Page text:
Two remarkable champions

LAST fortnight, the world of sport celebrated the record-breaking feats of two remarkable champions, two men who have something in common yet are worlds apart in many ways. While the epoch-making sixth Formula One drivers' championship won by the near-invincible German Michael Schumacher helped him join the ranks of Pele, Muhammad Ali and Don Bradman, the beefy Australian opener Matthew Hayden carried his rich vein of form to another peak — the tallest of them all for a batsman.

Schumacher's unprecedented success was celebrated all around the world, barring perhaps in the United States, where Formula One is as popular as cricket might be in Germany. Hayden, on the other hand, was the toast of the cricket playing world although his world record 380 against Zimbabwe in the Test match at Perth might not have found a mention even in the most international of newspapers in Schumacher's native land.

Hayden and Schumacher, as celebrities, are far apart. While Schumacher is one of the most readily recognizable superstars in most parts of the world and makes 10 times more money in a single season than Hayden may earn in his entire career, the Australian, even in his own sport — and no matter his string of tall scores in the new millennium — is still nowhere as big a celebrity as a Sachin Tendulkar or a Brian Lara.

Then again, as champion sportsmen, these two tall performers have a lot in common. Both are tremendously hard working, wonderfully disciplined and have the ability to shut out all distractions when they are called to perform. Ferrari built a team and a dream banking on Schumacher and the German did not let them down.

After every success, the first people he turns to for celebration are his engineers and mechanics. He may be a great superstar, but on the track and in the pits, he is no more than a team-man.

As much can be said of Hayden too. Ever since he cemented his place in Steve Waugh's side scoring a series high 549 runs in India in 2001, he has not only been his team most successful batsman — Hayden has scored 3,380 runs at an average of 72 since taking Michael Slater's place and has hit 14 centuries in 32 Tests — but a superb team man as well, rising to the occasion almost every single time.

During the off-season, Hayden trains harder than anyone in the Australian team, running three or four times a week on the steep sandhills near his holiday home in Queensland. Little wonder he looked as fresh as he did after 10 hours at the crease in Perth.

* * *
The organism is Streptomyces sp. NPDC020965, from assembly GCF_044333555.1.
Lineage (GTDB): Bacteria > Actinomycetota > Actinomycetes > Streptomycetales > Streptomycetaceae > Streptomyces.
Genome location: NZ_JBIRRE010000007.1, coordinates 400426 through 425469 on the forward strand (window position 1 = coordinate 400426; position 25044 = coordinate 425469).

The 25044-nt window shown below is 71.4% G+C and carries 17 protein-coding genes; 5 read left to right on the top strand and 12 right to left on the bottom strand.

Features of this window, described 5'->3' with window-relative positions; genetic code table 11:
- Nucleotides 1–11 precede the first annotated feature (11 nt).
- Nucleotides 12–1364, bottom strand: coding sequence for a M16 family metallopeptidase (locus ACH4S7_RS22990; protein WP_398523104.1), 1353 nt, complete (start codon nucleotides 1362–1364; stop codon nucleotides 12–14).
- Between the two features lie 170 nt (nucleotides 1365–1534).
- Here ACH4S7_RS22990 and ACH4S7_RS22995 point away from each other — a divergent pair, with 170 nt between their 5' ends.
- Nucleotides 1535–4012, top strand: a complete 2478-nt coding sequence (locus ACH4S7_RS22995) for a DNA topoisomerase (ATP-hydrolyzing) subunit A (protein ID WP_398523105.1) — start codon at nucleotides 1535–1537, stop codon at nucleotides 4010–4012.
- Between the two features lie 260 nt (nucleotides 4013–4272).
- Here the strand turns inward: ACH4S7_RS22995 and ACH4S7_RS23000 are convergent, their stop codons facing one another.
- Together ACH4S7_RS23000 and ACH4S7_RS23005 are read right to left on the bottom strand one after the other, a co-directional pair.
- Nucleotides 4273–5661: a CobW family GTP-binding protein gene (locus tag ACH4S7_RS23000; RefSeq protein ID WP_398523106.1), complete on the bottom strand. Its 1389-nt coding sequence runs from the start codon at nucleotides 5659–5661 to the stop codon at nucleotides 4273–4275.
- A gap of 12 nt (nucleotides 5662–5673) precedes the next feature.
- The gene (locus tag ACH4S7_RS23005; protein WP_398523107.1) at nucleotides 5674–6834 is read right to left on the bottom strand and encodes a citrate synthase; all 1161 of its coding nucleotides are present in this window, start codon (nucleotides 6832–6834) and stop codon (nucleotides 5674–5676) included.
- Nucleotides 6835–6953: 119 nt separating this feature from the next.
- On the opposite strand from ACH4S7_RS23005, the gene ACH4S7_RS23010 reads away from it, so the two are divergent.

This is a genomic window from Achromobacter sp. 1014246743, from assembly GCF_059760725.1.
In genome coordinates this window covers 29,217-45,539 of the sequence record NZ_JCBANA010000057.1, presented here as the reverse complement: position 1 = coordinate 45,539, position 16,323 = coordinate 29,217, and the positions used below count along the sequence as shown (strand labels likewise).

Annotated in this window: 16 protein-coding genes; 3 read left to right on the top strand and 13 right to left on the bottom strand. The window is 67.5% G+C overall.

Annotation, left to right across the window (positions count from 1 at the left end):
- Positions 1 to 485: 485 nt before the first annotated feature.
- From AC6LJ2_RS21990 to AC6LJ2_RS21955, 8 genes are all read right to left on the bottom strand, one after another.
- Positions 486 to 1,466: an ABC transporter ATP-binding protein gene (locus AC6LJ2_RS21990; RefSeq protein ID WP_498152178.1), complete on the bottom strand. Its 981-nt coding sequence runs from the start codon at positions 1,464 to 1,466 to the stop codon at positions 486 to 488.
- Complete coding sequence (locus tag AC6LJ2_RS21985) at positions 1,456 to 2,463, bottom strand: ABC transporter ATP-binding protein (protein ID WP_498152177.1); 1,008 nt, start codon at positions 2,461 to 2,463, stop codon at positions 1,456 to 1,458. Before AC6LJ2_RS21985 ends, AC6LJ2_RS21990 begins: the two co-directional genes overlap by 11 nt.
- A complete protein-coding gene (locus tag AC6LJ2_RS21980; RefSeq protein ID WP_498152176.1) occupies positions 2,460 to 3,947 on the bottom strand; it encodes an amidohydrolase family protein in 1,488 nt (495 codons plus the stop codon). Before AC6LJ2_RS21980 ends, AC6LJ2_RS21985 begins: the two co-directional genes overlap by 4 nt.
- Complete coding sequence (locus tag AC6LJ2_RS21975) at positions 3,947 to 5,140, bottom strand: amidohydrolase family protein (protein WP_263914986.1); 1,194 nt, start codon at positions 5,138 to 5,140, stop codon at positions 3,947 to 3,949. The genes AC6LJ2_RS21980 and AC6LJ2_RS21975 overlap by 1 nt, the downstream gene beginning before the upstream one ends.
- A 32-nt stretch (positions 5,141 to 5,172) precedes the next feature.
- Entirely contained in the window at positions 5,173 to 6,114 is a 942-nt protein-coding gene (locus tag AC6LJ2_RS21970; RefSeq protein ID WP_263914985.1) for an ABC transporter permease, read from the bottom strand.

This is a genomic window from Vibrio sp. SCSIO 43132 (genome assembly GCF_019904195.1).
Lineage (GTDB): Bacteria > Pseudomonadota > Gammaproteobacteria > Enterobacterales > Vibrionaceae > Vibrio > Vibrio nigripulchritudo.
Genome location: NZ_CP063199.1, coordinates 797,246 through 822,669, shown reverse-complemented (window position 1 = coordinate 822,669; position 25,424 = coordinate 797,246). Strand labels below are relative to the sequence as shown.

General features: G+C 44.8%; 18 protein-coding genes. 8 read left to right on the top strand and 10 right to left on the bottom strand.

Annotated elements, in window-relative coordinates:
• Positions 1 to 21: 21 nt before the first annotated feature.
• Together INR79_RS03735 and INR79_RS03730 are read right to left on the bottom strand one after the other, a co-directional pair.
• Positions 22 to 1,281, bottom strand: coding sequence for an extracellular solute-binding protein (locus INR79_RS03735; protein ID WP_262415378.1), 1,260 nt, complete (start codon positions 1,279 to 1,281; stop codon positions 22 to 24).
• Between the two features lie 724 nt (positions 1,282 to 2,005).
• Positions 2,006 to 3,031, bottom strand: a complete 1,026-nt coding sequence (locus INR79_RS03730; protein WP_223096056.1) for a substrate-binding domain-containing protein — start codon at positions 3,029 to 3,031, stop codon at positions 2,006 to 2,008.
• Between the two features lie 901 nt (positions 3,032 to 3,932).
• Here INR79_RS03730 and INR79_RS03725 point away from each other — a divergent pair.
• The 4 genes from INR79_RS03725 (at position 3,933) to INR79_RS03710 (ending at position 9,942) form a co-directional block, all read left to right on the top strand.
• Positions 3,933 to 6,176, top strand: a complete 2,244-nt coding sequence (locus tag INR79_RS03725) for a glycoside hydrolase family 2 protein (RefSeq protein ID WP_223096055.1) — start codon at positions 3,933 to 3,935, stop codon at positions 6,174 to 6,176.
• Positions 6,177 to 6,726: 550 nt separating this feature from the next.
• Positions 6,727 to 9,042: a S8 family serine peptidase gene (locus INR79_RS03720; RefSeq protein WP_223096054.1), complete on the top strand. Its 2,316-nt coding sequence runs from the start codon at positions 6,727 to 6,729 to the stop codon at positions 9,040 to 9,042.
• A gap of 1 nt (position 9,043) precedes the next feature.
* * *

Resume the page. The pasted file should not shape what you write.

He is probably the fittest batsman in world cricket today. If this is arguable, then what is not is the fact that he is the most powerful hitter of the ball around. Few batsmen have the capacity to hit a fast bowler back over his head as well and as often as does Hayden.

The Aussie left-hander may not be quite as attractive to watch as Lara or Mark Waugh but then he makes runs and makes them quickly too, bludgeoning bowlers of all sorts in varying conditions. An amazing aspect of his 380 at Perth was that he faced just 437 balls. That is a strike-rate, which any opener would be proud of in one-day cricket.

Of course, the Aussies have taken the opportunity to back up their claim that Hayden is the best batsman in world cricket today. While there may not be any doubt that he has been the most successful batsman in the game over three years, the mere fact that he now holds the record for the highest individual Test score may not, by itself, turn him into the greatest of this era.

Even if you don't deduct points for the runs having come against lowly Zimbabwe, connoisseurs of the game would still put Tendulkar and Lara above the Aussie opener in terms of pure skills.

This apart, comparisons based merely on statistics are meaningless. Again, this is the reason why it would be out of place to celebrate Schumacher as the greatest Formula One driver of all time. That he is the most successful of all time is indisputable but, in terms of pure skills, there have been a few others who were in his league.

A few critics still believe that, drive for drive, the late Ayrton Senna of Brazil would rate higher than anybody who ever got behind the wheels. But the enigmatic genius died on the track before his journey could be completed, so to say.

No matter all this, Schumacher's feat should rate among the greatest achievements in the entire history of sport, right alongside Pele's 1000-plus goals and three World Cup titles and Bradman's career Test average of 99.94. It would take a lot of doing, going for these records. And to think that Schumacher is still an active driver and has a few years ahead of him!